During the early evening of July 20, we stood in the rustic KOA general store along with several other campers and watched the scratchy black-and-white image of Neil Armstrong stepping foot on the moon. I could only judge by the reactions of the adults in the room— and by the awe that seemed to resonate from Walter Cronkite’s voice— that maybe this was something out of the ordinary. But for me, it was really just one more weird thing that I was seeing on TV.
I was 15-years-old in 1969, and the oldest of three children. A brother and sister were two and four years younger, respectively (neither has a memory of the moon landing). The year prior, 1968, was the beginning of my transition from adolescent to young adult—when one moment a childish outlook is replaced by a mature observation, only moments later to have the process reversed. It was a year filled with a dizzying array of the some of the most sensational and tragic news stories our country has ever seen. For me, as my world view was developing, the events of 1968 were both confusing and frightening.
What became ordinary was to see images every night on the evening news of soldiers wading in waist-deep water holding their rifles above their heads, tanks rolling down dirt roads that were fringed with palm trees, straw huts on fire, all accompanied by a lot of smoke and sporadic machine-gun fire and Dan Rather’s often frantic narratives. The crawl at the bottom of the TV screen listed the number of US soldiers killed and wounded the previous day. Then, in the blink of an eye, these horrific scenes were rendered unreal by a quick transition to an Ultra-Brite toothpaste commercial or a sexy cigarette ad. This was the drumbeat that I grew accustomed to in 1968 and it happened every single night.
The drumbeat also included the assassinations of Martin Luther King and Bobby Kennedy. The photo of Kennedy on the floor of the restaurant kitchen with blood pooling around his head—when just moments before he was smiling and vibrant and alive—remains vivid in my memory, and became the moment I began to understand the concept of mortality, as I realized that life and death could be separated by only a single instant.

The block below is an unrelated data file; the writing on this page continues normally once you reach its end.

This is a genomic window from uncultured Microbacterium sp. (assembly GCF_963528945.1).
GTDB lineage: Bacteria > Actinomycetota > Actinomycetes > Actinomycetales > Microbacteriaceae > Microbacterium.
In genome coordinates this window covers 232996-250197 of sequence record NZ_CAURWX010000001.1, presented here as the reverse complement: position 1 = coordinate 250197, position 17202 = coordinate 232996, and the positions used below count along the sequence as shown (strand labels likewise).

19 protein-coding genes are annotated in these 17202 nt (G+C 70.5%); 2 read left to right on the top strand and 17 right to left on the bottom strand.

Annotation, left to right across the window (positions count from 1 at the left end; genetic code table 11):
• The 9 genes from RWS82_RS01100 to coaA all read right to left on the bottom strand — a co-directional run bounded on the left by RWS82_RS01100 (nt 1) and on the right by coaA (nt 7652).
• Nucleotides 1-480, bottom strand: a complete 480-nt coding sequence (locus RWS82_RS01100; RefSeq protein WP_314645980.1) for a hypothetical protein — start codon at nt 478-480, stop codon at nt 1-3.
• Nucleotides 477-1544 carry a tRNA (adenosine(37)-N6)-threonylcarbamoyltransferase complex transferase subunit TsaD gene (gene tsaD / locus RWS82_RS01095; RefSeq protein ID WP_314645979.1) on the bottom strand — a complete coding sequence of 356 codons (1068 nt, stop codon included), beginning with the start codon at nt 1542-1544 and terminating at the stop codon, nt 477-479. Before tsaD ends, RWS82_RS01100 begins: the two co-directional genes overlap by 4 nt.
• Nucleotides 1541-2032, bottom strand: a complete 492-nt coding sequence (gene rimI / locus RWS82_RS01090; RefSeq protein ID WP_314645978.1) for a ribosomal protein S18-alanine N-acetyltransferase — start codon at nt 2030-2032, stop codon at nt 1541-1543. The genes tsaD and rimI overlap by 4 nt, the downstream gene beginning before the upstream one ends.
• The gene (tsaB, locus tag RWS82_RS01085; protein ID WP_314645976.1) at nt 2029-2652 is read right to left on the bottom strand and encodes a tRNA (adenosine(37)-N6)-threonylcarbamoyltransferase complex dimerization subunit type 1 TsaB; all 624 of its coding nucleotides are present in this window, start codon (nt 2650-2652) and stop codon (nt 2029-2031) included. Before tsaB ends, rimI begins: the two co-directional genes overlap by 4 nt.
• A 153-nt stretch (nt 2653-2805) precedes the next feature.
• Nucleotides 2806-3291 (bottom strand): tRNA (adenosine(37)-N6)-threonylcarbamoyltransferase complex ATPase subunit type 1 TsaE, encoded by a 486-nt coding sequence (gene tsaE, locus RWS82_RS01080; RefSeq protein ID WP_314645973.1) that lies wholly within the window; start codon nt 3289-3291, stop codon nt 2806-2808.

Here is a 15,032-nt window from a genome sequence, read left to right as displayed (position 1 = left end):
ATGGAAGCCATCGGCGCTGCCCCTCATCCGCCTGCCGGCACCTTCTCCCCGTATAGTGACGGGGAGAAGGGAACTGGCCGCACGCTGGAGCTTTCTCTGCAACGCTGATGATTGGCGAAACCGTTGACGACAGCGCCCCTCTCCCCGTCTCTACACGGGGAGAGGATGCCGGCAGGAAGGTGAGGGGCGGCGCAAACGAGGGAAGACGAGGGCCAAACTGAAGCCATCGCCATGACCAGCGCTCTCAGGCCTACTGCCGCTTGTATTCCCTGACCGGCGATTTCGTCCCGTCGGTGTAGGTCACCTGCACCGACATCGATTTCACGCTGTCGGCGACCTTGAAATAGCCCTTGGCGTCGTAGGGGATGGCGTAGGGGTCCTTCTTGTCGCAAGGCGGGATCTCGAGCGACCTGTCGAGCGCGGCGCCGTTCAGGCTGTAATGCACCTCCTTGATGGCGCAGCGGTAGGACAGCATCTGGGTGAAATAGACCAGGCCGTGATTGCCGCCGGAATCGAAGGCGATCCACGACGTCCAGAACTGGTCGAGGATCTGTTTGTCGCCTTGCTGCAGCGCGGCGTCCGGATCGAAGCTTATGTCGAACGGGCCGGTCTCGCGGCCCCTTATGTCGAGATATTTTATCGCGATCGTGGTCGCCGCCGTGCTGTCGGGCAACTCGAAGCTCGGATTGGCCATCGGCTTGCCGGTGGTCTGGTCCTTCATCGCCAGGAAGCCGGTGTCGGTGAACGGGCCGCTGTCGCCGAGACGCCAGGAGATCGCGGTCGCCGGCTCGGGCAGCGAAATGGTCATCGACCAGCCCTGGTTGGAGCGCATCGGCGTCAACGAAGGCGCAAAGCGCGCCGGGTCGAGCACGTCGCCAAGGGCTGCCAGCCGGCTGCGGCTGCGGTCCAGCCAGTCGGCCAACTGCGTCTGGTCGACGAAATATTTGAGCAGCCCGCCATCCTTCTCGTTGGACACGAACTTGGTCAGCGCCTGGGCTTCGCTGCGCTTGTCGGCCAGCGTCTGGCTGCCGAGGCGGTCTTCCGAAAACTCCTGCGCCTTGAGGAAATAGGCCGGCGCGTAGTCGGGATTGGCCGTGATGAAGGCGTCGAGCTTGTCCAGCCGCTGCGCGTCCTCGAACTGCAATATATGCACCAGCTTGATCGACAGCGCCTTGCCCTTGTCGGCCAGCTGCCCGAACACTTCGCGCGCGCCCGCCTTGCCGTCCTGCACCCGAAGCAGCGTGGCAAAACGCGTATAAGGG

King’s death sparked riots with towns aflame throughout the year, all televised and further etched into my consciousness. The riots—so many of them—just blurred together. The student protests, the racial protests, the political protests. So many images of police in riot gear and National Guard soldiers. It was a hopeless feeling, even for a fourteen-year-old.
Everything really seemed to come apart in August, with yet another war, this one seemingly turned on ourselves: the Democratic National Convention in Chicago. I remember being alarmed by the sight of another war, only this time in a city, not a jungle. The police and National Guard, the protesters, the fires, the Molotov cocktails. The disorder within the convention itself. I was in disbelief when my parents told me that it was happening in Chicago. I couldn’t believe there was a war in Chicago, in our own country, right now. My parents, themselves, were unnerved and could only watch in dismay as the violence unfolded.
There was so much to add to the drumbeat: the Tet Offensive. President Johnson’s announcement that he wouldn’t run for reelection. The SDS. Black Panthers. The Beatles. Hey Jude. Laugh In. Richard Nixon on Laugh In. Richard Nixon being elected president. It became a world where anything and everything could and did happen, and almost all of it was violent. The only beautiful thing I remember from 1968 was the glorious “Earthrise” photo taken from space by Apollo 8.
Nineteen-sixty-nine had its own share of drama, but 1968 will forever be engrained in my mind—so much so, that by the time I watched Neil Armstrong set his foot awkwardly on the moon’s surface on July 20, it was truly just one more weird thing.